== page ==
While French’s Division moved toward Allatoona, the Union vanguard, with Sherman riding near the front, recrossed the Chattahoochee River and rendezvoused at the old Smyrna Camp battlefield. Moving quickly, Sherman’s troops crossed into the Georgia hills and entered Marietta later that day. Once there, Sherman learned that the telegraph had been cut above Marietta and the railroad had been torn up. The Union flag signal station on Kennesaw Mountain, under Lieutenant Charles H. Fish, reported “heavy masses of infantry, artillery and cavalry” marching north. Learning this, Sherman determined that the Confederates were after Allatoona.
Sherman was familiar with the railroad hamlet. Founded as a gold-mining town in the 1840s, Allatoona was a natural stronghold where one army could wait for an attack by a pursuing army. In May 1864, during the Atlanta Campaign, Confederate General Joseph E. Johnston established a defensive position around the pass and waited for Sherman to attack. Knowing a direct assault would be difficult; Sherman instead performed a series of flanking movements, forcing Johnston to evacuate the pass, which the Federals quickly occupied.
Union Troops Fortify Allatoona
A garrison was placed in the hamlet, which author David Evans described as “a wretched and forlorn looking town of four or five houses scattered around the south end of the railroad cut through Allatoona Mountain.” On June 6, 1864, Sherman ordered Allatoona fortified and prepared as a secondary base. By July 14, Union engineers had fortified both sides of the railroad cut, building a four-sided earthen fort encircled by a deep ditch east of the railroad, and a larger, six-sided redoubt on the western ridge. Each fort mounted a smoothbore Napoleon gun and two 3-inch rifled cannon, and was surrounded by trenches and rifle pits; the forest had been leveled for 200 to 300 yards west of the trenches, forming a barrier of fallen trees. The slope on both sides of the cut had also been cleared, giving both forts a good field of fire.
Once its defenses were complete, Sherman established his main supply depot there, placing a million pounds of hardtack and salt pork in warehouses near the railroad, along with 9,000 head of cattle in the valleys around the town. “I regard Allatoona of the first importance in our future plans,” Sherman declared. “It is a second Chattanooga; its front and rear are susceptible of easy defense and its flanks are strong.” Sherman placed such importance on the Allatoona depots that he stated in General Field Orders No. 57, on August 16, “The depots at the bridge, at Allatoona, and Marietta, will be held against any attack.”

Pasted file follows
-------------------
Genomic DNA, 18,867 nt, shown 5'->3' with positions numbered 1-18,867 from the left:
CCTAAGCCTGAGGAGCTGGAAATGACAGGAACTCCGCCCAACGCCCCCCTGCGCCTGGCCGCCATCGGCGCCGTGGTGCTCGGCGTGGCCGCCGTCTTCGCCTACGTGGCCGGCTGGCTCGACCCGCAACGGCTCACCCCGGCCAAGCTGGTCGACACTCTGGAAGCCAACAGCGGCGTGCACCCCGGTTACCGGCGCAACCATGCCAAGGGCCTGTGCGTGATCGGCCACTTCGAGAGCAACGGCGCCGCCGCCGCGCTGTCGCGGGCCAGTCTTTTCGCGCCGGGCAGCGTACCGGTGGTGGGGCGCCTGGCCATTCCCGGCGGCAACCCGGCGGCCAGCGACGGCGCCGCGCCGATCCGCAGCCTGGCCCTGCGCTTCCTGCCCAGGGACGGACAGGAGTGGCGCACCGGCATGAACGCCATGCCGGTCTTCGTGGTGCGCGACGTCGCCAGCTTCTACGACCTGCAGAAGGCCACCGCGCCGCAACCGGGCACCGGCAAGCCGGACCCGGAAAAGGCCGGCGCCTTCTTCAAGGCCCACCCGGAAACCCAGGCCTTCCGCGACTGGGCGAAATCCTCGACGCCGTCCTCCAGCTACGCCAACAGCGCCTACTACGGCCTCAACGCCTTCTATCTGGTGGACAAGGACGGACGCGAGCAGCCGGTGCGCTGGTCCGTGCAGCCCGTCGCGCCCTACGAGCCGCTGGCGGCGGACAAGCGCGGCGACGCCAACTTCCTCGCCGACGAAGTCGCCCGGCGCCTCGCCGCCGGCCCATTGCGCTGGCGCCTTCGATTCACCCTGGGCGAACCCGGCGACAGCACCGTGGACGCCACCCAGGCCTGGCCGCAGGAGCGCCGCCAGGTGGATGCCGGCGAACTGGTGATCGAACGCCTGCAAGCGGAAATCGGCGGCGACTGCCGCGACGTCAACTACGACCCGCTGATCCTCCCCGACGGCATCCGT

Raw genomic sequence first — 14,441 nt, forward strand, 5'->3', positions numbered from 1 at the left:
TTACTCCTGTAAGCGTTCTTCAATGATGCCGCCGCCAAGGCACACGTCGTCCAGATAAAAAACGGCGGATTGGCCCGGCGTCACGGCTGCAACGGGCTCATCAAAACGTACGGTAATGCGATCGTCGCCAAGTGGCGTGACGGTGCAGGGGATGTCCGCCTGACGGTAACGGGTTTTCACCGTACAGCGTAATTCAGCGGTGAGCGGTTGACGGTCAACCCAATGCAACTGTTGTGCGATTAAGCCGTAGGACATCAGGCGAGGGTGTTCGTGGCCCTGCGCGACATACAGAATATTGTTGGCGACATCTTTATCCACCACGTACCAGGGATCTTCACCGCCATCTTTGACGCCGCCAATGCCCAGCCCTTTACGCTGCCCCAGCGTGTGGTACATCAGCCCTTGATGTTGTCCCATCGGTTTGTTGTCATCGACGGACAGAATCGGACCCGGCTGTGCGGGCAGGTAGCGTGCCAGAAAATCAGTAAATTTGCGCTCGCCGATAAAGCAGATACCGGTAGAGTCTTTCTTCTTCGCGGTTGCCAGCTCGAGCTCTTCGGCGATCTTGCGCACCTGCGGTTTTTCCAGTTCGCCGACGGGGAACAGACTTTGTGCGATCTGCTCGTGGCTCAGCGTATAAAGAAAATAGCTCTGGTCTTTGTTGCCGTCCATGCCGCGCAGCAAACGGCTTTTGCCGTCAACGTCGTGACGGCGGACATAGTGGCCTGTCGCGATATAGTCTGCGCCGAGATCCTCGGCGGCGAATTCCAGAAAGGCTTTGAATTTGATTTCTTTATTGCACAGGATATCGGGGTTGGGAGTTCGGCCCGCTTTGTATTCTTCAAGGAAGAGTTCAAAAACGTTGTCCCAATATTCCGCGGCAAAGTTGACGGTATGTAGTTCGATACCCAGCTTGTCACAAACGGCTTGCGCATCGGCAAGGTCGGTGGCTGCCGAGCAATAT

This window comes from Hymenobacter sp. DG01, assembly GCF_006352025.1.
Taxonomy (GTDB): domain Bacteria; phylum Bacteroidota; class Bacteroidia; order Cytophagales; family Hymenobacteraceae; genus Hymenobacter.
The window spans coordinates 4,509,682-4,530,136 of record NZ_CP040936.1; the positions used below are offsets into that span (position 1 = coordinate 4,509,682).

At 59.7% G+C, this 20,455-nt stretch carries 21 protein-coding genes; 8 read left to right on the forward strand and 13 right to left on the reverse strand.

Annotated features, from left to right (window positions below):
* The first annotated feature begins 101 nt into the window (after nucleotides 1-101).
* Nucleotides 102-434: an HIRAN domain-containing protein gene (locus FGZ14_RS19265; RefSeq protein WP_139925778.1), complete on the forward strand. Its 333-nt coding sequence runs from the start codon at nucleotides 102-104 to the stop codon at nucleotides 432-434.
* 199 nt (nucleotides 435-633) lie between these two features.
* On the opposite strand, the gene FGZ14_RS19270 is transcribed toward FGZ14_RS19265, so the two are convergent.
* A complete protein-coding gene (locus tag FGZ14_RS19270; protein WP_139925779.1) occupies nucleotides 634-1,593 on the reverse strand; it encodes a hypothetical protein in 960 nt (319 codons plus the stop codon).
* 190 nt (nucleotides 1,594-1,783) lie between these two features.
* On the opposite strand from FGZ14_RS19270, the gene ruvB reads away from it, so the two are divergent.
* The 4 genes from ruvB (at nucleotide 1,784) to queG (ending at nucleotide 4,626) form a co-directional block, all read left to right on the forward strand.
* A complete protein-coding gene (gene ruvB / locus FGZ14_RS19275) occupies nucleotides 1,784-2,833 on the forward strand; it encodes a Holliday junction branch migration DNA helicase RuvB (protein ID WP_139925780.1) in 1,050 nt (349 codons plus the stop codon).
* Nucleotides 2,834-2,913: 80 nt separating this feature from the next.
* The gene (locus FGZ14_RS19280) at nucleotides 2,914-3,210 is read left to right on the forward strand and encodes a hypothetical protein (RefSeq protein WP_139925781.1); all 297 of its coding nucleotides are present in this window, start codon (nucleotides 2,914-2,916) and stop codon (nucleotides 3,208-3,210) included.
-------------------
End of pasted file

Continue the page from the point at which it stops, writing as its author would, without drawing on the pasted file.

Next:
Two months later, with Hood’s Army on the move, and part of it heading for Allatoona, its defense was uppermost in Sherman’s mind. Unable to move his troops there by rail because of the break in the tracks at Big Shanty, and concerned the Confederate force heading for Allatoona was large enough to smash the small Union garrison, Sherman sent a message, via signal flag from Kennesaw Mountain to Allatoona and from there by telegraph, to General Corse in Rome, Ga.: “General Sherman directs you to move forward with your entire command to Allatoona….”
Corse, a flamboyant 29-year-old ex-West Pointer, and one of Sherman’s favorite brigadiers, received Sherman’s relayed order at noon on October 4 and, he reported, “immediately got ready to move to Allatoona with the division as soon as the cars should arrive from Kingston.” A train was quickly dispatched from Kingston, Ga., but was delayed when its cars derailed. Getting them back on the tracks again took most of the afternoon and the 20-car train didn’t arrive in Rome until 7 pm.
A Train Loaded with 1,054 Soldiers and 165,000 Rounds of Ammo
“This was not enough to haul a brigade, much less a division,” Evans wrote, “but Corse could not wait any longer.” He hurried Colonel Richard Rowett’s Third Brigade, eight companies of the 39th Iowa and 50th Illinois Regiments, nine companies from the 7th Illinois Regiment, two companies of the 17th Illinois, and a detachment from the 12th Illinois—1,054 officers and men—plus 165,000 rounds of ammunition, onto the train. Loading was complete by 8:30, and the train set off for Allatoona.
Unaware that Union reinforcements were on their way there, French reached Acworth, six miles northwest of Big Shanty, at sunset, where he waited for rations to show up. Because he knew nothing about the roads, the terrain around Allatoona, or the fortifications, French wrote, “it was important to procure a guide.”
Eventually, French located 18-year-old Tom Moore, member of a local Confederate cavalry company, who agreed to be his guide. While his men rested, waiting for their rations to arrive, French spoke to two local girls who had visited Allatoona earlier that day, learning about the garrison and its fortifications, including a blockhouse near the Allatoona Creek Bridge, held by 80 Union soldiers commanded by Captain Peter McIntyre, which could stall his advance.
After waiting at Acworth for five hours, French resumed his advance at 11 pm over the narrow country roads. “The night was dark and the roads bad,” French recalled. He pushed his division across Allatoona Creek, halfway between Acworth and Allatoona, at midnight, October 5, 1864. Leaving Colonel Thomas Adaire’s 4th Mississippi Regiment to attack the blockhouse, French moved the rest of his division toward the town. The blockhouse held out until the Confederates withdrew from Allatoona.
Inside Allatoona, the Union garrison commander, Lt. Col. John E. Tourtelotte, having been alerted to the threat by a flag message from Sherman, strengthened his guard, barricaded all roads to the south, and prepared to set fire to a building in case of a night attack, “so my men could see even in the night, to a considerable extent, any approach of the enemy,” Tourtelotte wrote.
If the Confederates attacked Allatoona that night, Tourtelotte hoped to hold them at least until daylight when, he wrote, “We should have the full advantage of our superior position.” To hold the town, Tourtelotte had the 4th Minnesota and 93rd Illinois Regiments, seven companies of the 18th Minnesota Regiment, and the 12th Wisconsin Battery of four 10-pound Rodman rifled cannon and two 12-pound brass howitzers—976 men in all. Outnumbered by the approaching Confederates, Tourtelotte was also hoping for reinforcements to arrive, as promised by Sherman in a message he had received at 8:30 the previous evening: “General Sherman says hold fast. We are coming.”